Facebook's outgoing security chief, Alex Stamos, sent a damning internal memo just days after the Cambridge Analytica scandal came to light, urging the company to "intentionally not collect data where possible, and to keep it only as long as we are using it to serve people." The note, titled "A Difficult Week" and dated March 23, states, "We need to listen to people (including internally) when they tell us a feature is creepy or point out a negative impact we are having in the world.
"We need to deprioritize short-term growth and revenue and to explain to Wall Street why that is ok," the memo continues. "We need to be willing to pick sides when there are clear moral or humanitarian issues. And we need to be open, honest and transparent about our challenges and what we are doing to fix them."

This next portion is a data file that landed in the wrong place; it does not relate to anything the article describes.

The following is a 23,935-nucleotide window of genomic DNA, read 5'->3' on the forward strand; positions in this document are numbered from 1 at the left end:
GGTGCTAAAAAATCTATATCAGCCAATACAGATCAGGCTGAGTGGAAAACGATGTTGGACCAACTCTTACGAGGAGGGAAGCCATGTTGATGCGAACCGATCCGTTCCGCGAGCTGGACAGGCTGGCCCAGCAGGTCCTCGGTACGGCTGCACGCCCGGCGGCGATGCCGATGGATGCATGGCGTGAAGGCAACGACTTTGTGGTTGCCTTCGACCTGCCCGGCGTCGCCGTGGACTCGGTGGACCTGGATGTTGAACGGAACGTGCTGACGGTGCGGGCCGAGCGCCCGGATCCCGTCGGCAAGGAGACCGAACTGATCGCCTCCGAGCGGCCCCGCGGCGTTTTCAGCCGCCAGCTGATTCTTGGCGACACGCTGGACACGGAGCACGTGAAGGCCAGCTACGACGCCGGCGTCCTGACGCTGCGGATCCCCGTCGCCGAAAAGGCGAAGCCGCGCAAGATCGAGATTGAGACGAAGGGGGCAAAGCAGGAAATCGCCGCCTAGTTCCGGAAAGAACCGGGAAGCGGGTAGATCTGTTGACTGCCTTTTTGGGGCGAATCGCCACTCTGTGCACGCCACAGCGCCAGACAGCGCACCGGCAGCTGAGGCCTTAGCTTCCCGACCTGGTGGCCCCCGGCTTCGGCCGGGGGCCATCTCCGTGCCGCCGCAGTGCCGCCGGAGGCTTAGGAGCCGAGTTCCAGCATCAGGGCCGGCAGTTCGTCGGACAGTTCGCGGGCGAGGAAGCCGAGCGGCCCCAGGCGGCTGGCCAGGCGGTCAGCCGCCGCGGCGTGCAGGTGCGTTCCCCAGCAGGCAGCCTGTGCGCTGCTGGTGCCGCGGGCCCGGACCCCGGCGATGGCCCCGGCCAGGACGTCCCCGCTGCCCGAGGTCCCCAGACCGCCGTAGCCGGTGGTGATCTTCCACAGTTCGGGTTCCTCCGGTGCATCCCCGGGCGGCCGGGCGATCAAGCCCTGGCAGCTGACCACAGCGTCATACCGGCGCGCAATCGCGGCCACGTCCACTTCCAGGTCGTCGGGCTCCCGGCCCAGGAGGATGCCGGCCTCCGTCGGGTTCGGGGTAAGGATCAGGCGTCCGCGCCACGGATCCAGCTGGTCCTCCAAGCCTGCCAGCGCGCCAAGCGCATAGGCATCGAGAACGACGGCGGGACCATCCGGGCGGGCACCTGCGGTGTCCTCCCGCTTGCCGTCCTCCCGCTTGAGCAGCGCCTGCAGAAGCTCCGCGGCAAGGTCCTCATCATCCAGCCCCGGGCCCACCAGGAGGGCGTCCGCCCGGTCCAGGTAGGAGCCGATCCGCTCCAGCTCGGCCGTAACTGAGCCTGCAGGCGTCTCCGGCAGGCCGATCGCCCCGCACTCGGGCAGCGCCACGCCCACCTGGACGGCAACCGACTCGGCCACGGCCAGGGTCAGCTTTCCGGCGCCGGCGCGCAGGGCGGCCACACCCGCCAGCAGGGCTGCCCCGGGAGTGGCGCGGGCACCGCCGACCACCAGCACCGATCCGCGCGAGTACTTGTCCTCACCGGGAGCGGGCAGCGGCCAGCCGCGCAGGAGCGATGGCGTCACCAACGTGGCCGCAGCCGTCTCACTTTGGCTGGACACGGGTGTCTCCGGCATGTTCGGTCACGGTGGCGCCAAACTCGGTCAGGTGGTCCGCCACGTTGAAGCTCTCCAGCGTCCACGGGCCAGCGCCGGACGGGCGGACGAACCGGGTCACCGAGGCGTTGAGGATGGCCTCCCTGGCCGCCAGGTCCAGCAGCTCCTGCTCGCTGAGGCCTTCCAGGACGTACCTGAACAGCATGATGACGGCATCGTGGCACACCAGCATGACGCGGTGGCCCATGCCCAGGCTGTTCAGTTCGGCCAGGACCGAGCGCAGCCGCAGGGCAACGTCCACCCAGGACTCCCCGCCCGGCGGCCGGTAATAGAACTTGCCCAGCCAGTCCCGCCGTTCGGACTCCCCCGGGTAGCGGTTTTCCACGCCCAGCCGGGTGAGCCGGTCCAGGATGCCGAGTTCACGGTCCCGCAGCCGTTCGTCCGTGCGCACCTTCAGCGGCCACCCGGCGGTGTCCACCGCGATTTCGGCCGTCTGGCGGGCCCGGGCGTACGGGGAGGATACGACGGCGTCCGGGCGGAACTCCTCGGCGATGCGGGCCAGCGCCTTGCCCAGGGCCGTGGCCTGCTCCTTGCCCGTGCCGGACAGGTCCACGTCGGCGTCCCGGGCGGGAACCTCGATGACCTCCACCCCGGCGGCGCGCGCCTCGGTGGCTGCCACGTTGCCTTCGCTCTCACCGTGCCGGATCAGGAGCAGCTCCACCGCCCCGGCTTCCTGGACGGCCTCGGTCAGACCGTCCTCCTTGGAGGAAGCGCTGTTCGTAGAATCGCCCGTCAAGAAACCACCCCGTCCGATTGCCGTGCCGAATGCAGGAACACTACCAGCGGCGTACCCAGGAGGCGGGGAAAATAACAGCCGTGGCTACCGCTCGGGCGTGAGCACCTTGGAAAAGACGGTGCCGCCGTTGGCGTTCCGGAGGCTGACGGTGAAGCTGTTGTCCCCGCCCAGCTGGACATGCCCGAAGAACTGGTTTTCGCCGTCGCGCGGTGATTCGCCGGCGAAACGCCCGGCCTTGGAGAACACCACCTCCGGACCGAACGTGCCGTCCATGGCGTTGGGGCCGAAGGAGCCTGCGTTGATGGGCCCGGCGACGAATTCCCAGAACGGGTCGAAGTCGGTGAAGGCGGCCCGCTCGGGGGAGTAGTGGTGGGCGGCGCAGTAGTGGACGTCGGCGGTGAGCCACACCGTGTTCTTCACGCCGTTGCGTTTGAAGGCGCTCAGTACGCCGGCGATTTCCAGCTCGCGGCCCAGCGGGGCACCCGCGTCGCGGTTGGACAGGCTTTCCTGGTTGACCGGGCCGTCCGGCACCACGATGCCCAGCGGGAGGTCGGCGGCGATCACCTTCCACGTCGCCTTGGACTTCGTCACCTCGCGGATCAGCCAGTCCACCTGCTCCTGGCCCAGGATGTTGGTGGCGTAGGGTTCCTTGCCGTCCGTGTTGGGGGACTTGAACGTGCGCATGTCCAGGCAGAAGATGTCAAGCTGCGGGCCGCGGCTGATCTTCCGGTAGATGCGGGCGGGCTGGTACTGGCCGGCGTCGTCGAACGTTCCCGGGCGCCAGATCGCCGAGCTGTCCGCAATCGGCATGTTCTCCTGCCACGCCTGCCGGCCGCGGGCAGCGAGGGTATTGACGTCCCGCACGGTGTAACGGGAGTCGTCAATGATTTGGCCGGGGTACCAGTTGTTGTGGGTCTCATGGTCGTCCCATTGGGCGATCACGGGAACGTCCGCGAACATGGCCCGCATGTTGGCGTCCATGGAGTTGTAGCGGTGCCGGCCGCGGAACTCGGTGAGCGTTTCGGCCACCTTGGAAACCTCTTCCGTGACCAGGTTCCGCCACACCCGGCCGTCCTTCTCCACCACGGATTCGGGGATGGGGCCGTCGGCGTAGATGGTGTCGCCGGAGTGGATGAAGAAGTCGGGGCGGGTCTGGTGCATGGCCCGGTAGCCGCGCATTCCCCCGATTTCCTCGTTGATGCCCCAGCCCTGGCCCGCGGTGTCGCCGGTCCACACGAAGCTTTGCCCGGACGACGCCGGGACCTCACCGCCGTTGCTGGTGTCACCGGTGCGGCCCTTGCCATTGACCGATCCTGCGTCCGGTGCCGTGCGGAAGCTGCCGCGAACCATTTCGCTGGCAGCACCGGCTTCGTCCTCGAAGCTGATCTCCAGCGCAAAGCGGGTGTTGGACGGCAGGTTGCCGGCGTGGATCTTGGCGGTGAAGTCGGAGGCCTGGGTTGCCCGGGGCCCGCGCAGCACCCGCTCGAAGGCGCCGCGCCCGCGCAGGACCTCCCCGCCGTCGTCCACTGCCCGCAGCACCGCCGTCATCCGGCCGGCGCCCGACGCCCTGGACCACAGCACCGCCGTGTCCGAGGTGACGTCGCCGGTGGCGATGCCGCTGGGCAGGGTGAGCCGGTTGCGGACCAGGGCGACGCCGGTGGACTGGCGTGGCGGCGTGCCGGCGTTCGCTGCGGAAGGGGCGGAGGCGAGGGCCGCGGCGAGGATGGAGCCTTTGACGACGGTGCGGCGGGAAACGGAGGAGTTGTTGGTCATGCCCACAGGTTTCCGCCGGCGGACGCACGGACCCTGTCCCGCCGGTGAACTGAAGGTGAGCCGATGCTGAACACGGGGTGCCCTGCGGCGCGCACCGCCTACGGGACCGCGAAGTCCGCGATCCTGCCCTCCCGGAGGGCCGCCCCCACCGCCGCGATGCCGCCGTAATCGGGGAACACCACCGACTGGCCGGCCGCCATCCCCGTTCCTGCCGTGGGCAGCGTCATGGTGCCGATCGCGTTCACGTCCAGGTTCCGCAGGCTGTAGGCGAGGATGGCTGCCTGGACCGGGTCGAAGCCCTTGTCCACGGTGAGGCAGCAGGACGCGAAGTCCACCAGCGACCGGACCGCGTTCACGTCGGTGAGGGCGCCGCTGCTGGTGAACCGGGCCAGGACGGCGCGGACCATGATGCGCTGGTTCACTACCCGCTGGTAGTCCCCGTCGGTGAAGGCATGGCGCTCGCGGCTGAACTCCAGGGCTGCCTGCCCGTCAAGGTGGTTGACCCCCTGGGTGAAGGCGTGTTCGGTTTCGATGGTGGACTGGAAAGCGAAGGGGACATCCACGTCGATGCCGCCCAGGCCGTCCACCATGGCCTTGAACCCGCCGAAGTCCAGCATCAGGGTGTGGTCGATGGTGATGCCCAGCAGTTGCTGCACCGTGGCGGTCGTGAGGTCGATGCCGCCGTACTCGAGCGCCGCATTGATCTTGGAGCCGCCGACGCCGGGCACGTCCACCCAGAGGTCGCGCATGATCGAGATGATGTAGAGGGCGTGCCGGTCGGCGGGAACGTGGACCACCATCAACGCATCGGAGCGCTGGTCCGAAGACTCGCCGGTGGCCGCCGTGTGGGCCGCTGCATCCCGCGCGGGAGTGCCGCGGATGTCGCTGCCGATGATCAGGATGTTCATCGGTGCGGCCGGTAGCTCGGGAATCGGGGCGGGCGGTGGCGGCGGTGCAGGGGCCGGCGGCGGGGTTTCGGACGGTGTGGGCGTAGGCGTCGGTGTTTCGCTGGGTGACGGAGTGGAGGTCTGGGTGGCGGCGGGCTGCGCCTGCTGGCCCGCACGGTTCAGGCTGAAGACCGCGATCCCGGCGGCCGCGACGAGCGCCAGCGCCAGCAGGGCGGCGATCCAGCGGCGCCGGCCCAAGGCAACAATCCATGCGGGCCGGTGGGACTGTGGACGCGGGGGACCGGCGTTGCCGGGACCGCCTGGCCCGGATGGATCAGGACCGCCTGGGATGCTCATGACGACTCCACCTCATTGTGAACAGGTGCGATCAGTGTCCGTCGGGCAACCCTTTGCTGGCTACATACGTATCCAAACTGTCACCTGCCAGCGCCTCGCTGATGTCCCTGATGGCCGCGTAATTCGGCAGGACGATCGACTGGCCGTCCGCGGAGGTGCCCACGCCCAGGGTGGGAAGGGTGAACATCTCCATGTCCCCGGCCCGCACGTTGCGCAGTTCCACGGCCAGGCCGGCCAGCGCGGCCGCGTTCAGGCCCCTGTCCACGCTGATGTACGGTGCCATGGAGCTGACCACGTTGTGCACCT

He also says that he deserves "as much blame (or more) as any other exec at the company," and that while "it would be really simple to believe the outcomes of arguments between a handful of people got us to this point...the truth is that we need to all own this." He also urged the company to focus on "the hard things we have to do to win back the world's trust."
Stamos wrote the memo six days after the New York Times and The Observer revealed how political consultancy Cambridge Analytica had exploited the data of Facebook users for advertising purposes, culminating in the company's largest privacy scandal in its 14-year history. Stamos, who had reportedly clashed with other executives over privacy concerns regarding election interference, also touched on his planned August departure in the memo, which had apparently been in the pipeline for some time due to internal structuring, and was not directly related to the Cambridge Analytica issue.